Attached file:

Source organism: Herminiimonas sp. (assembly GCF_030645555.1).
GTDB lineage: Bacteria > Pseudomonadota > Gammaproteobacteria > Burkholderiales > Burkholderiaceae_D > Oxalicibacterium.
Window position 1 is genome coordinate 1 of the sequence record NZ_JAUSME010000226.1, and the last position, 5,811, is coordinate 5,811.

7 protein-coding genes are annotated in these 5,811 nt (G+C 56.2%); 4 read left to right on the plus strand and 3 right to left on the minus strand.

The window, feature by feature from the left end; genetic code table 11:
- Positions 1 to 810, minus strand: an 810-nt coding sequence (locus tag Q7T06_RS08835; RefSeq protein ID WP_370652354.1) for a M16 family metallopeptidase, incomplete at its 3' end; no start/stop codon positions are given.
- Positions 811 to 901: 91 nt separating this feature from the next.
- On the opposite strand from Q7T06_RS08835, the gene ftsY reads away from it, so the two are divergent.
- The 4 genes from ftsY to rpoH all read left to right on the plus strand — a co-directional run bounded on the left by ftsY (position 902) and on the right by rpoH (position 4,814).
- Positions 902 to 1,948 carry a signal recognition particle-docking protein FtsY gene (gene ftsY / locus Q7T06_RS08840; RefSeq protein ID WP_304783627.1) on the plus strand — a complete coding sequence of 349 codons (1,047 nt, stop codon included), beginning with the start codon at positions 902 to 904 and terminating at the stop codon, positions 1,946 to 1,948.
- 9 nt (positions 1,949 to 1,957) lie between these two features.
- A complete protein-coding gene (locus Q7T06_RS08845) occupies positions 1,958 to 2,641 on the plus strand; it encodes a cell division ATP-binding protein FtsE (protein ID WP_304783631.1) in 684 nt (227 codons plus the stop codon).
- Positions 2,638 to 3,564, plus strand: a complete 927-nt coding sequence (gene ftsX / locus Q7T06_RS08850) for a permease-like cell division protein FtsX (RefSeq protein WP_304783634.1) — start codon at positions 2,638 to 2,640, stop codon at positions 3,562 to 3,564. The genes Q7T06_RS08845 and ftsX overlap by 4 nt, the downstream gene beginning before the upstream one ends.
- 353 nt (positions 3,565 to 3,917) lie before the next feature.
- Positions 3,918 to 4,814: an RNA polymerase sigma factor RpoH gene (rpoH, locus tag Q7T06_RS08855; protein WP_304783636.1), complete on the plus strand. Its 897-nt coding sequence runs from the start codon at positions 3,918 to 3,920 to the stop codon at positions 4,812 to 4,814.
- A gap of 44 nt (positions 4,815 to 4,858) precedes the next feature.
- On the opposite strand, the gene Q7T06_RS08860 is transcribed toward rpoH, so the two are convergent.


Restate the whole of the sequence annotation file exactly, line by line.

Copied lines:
Source organism: Herminiimonas sp. (assembly GCF_030645555.1).
GTDB lineage: Bacteria > Pseudomonadota > Gammaproteobacteria > Burkholderiales > Burkholderiaceae_D > Oxalicibacterium.
Window position 1 is genome coordinate 1 of the sequence record NZ_JAUSME010000226.1, and the last position, 5,811, is coordinate 5,811.

7 protein-coding genes are annotated in these 5,811 nt (G+C 56.2%); 4 read left to right on the plus strand and 3 right to left on the minus strand.

The window, feature by feature from the left end; genetic code table 11:
- Positions 1 to 810, minus strand: an 810-nt coding sequence (locus tag Q7T06_RS08835; RefSeq protein ID WP_370652354.1) for a M16 family metallopeptidase, incomplete at its 3' end; no start/stop codon positions are given.
- Positions 811 to 901: 91 nt separating this feature from the next.
- On the opposite strand from Q7T06_RS08835, the gene ftsY reads away from it, so the two are divergent.
- The 4 genes from ftsY to rpoH all read left to right on the plus strand — a co-directional run bounded on the left by ftsY (position 902) and on the right by rpoH (position 4,814).
- Positions 902 to 1,948 carry a signal recognition particle-docking protein FtsY gene (gene ftsY / locus Q7T06_RS08840; RefSeq protein ID WP_304783627.1) on the plus strand — a complete coding sequence of 349 codons (1,047 nt, stop codon included), beginning with the start codon at positions 902 to 904 and terminating at the stop codon, positions 1,946 to 1,948.
- 9 nt (positions 1,949 to 1,957) lie between these two features.
- A complete protein-coding gene (locus Q7T06_RS08845) occupies positions 1,958 to 2,641 on the plus strand; it encodes a cell division ATP-binding protein FtsE (protein ID WP_304783631.1) in 684 nt (227 codons plus the stop codon).
- Positions 2,638 to 3,564, plus strand: a complete 927-nt coding sequence (gene ftsX / locus Q7T06_RS08850) for a permease-like cell division protein FtsX (RefSeq protein WP_304783634.1) — start codon at positions 2,638 to 2,640, stop codon at positions 3,562 to 3,564. The genes Q7T06_RS08845 and ftsX overlap by 4 nt, the downstream gene beginning before the upstream one ends.
- 353 nt (positions 3,565 to 3,917) lie before the next feature.
- Positions 3,918 to 4,814: an RNA polymerase sigma factor RpoH gene (rpoH, locus tag Q7T06_RS08855; protein WP_304783636.1), complete on the plus strand. Its 897-nt coding sequence runs from the start codon at positions 3,918 to 3,920 to the stop codon at positions 4,812 to 4,814.
- A gap of 44 nt (positions 4,815 to 4,858) precedes the next feature.
- On the opposite strand, the gene Q7T06_RS08860 is transcribed toward rpoH, so the two are convergent.